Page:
In 2012, the marketing and MIS department at UNK received the University-wide Departmental Teaching Award from the University of Nebraska. The award, created in 1993, recognizes a department or unit within the university system that has made unique or significant contributions to the university’s teaching efforts.
“The UNK Department of Marketing and Management Information Systems is a highly deserving recipient of this award,” then-University of Nebraska President James B. Milliken said when announcing the honor. “The department and its faculty have demonstrated a deep commitment to enriching students’ education through innovative new courses, hands-on learning, close collaborations with local businesses and outside-the-classroom experiences such as study abroad and service learning. The department’s students leave UNK fully prepared to become leaders in their business communities. This is a great benefit to the university, Kearney area and state as a whole.”
The department also received the UNK Departmental Teaching Award in 2010, 2011 and 2012, something Broekemier attributes to the quality educators he works alongside.
“It’s a culture we’ve tried to cultivate within our department of being teaching-focused,” he said.
For the university-wide award, the department received $25,000 to be used in a manner the department saw fit, such as travel expenses for a conference, instructional equipment or improvements to a classroom or student resource. Department members instead decided to use that money to create an endowment that supports a yearly student scholarship.
“That was kind of the cherry on top,” Broekemier said.
Title: Professor and Department Chair, Department of Marketing, Agribusiness and Supply Chain Management
College: Business and Technology
Education: Bachelor of Science, business administration comprehensive with marketing emphasis, Kearney State College, 1980; Master of Science in Education, education with an academic option in business, Kearney State College, 1984; Ph.D., marketing, University of Nebraska-Lincoln, 1993.
Years at UNK: 34
Career: Retail manager, JCPenney, 1980-84; Instructor, Kearney State College, 1984-86; Teaching and research assistant, University of Nebraska-Lincoln, 1986-87; Professor, Kearney State College/University of Nebraska at Kearney, 1987-present; Department chair, UNK, 2002-present.
Family: Wife, Mary Broekemier; Daughter, Lynn Petersen, 36, of Lincoln; Sons, Bryan Broekemier, 30, of Omaha; and Logan Broekemier, 25, of Lincoln; Grandchildren, Addison, 9; Hayden, 6; and Zoey, 6 months.
Hobbies/Interests: Spending lots of time with family. My wife and I are fortunate that our kids all live in either Lincoln or Omaha, so we see them and our grandchildren often. I’m a big NFL (Steelers) and MLB (Pirates) fan, and I coached Little League baseball when my sons were playing. I try to stay physically active, so I work out three to four times per week at the YMCA. I’m a volunteer invited member of Kearney Family YMCA’s Membership and Marketing Committee.
Honors/Awards: University-wide Departmental Teaching Award, University of Nebraska system, 2012; Tenured-Teaching Award, UNK College of Business and Technology, 2006 and 2013; Regional Institutional Faculty/Staff of the Month, National Residence Hall Honorary – MACURH Region, 2013; Institutional Faculty/Staff Member of the Month, Big Blue Chapter of the National Residence Hall Honorary Organization, 2013; Mortar Board Impactful Faculty Member Award, UNK, 2012; Departmental Teaching Award, UNK, 2010, 2011 and 2012; UNK Faculty Mentor Award for Undergraduate Student Research, 2003; UNK College of Business and Technology Faculty Mentor Award for Undergraduate Student Research, 1999 and 2003.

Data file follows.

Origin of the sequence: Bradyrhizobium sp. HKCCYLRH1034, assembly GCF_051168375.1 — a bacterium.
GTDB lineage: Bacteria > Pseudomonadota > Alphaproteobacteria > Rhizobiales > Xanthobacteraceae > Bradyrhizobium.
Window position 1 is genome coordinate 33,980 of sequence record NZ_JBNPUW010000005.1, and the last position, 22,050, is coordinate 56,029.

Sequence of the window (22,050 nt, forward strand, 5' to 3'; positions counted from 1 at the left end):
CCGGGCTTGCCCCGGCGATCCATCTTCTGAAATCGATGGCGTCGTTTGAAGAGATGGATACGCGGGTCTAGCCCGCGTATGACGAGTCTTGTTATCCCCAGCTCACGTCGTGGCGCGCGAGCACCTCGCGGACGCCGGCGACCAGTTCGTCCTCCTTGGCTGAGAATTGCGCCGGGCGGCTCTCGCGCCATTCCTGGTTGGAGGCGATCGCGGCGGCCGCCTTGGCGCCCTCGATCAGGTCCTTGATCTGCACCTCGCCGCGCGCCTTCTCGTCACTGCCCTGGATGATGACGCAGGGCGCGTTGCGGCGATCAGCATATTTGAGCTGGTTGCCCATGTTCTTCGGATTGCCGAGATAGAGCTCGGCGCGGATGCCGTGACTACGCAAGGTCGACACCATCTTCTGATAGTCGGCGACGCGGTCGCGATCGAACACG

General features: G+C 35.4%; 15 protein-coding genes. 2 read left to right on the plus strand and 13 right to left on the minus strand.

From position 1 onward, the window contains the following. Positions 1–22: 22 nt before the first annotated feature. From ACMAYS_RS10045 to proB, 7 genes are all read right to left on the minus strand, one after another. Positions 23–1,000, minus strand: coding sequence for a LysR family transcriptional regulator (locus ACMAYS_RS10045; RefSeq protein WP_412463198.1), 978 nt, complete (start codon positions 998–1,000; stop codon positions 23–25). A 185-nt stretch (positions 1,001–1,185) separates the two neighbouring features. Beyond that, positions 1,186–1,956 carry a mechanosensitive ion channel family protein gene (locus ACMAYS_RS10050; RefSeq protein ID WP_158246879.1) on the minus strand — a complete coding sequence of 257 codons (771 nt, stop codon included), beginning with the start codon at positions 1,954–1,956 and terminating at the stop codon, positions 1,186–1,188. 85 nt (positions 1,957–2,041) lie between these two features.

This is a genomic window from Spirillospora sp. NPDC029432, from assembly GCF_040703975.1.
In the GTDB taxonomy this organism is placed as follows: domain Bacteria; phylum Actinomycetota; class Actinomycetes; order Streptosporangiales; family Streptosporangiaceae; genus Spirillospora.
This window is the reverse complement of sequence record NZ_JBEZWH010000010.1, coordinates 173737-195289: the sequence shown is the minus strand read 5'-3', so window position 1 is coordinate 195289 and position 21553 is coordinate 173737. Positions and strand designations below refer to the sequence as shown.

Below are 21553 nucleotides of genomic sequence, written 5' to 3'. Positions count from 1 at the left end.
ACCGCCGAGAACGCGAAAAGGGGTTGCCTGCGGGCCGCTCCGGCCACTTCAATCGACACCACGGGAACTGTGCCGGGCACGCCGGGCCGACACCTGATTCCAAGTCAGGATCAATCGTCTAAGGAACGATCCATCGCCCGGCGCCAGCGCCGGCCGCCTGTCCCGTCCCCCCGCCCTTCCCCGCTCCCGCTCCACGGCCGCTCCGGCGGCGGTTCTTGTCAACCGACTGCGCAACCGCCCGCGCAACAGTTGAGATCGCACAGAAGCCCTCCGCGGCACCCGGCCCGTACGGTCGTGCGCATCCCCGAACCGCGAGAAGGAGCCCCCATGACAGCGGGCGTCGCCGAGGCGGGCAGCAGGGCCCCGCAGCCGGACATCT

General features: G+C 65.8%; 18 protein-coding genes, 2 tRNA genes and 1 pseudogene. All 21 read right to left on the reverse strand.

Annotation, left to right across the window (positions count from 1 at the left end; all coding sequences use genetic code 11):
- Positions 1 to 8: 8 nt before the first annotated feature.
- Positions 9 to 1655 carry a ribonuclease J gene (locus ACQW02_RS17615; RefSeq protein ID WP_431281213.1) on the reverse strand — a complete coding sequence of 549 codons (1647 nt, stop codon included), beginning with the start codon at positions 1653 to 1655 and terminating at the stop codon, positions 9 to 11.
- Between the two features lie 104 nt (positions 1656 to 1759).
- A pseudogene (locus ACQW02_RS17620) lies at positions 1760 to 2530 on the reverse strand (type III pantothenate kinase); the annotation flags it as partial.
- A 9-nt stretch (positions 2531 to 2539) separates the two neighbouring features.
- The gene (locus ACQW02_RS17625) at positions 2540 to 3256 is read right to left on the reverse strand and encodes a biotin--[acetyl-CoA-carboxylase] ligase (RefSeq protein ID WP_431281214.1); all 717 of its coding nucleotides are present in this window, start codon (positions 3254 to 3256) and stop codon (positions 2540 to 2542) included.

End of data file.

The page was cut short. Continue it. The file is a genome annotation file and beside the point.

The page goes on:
Areas of research/specialization: Consumer behavior, marketing ethics, retail/services, college choice. At UNK, I have the freedom to conduct research on many different topics of interest rather than having to specialize in one, narrow subject area.
Courses taught: Kearney State College/UNK courses: Marketing Research, Advertising Management, Consumer Behavior, Retail Management, Principles of Marketing, Franchising Management, Administrative Strategy and Policy, Small Business Management, Organizational Behavior, Principles of Management and Principles of Accounting I. China Pharmaceutical University, Nanjing, China: Basic Marketing, summer 2017.
Recent Published Articles:
– “An Exploratory Study of Mobile Shopping Behaviors of Young Adults in Thailand,” Journal of Internet Commerce, 2018.
– “Social Media Practices among Small B2B Enterprises,” Small Business Institute Journal, 2015.
– “Perceptions of Fully Asynchronous Web-Based Courses: Marketing Implications,” Mountain Plains Journal of Business and Economics, 2014.
– “Attitudes and Beliefs Regarding Direct-to-Consumer Advertising of Pharmaceutical Drugs: An Exploratory Comparison of Physicians and Pharmaceutical Sales Representatives,” Health Marketing Quarterly, 2014.
– “An Exploration of Happy/Sad and Liked/Disliked Music Effects on Shopping Intentions in a Women’s Clothing Store Service Setting,” Journal of Services Marketing, 2008.